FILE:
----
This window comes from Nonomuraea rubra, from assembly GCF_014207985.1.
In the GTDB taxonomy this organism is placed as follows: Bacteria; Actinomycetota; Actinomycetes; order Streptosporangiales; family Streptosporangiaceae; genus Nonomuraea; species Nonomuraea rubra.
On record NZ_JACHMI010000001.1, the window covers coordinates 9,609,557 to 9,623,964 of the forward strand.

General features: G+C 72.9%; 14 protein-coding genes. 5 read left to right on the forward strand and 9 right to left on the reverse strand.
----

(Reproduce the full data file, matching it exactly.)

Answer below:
This window comes from Nonomuraea rubra, from assembly GCF_014207985.1.
In the GTDB taxonomy this organism is placed as follows: Bacteria; Actinomycetota; Actinomycetes; order Streptosporangiales; family Streptosporangiaceae; genus Nonomuraea; species Nonomuraea rubra.
On record NZ_JACHMI010000001.1, the window covers coordinates 9,609,557 to 9,623,964 of the forward strand.

General features: G+C 72.9%; 14 protein-coding genes. 5 read left to right on the forward strand and 9 right to left on the reverse strand.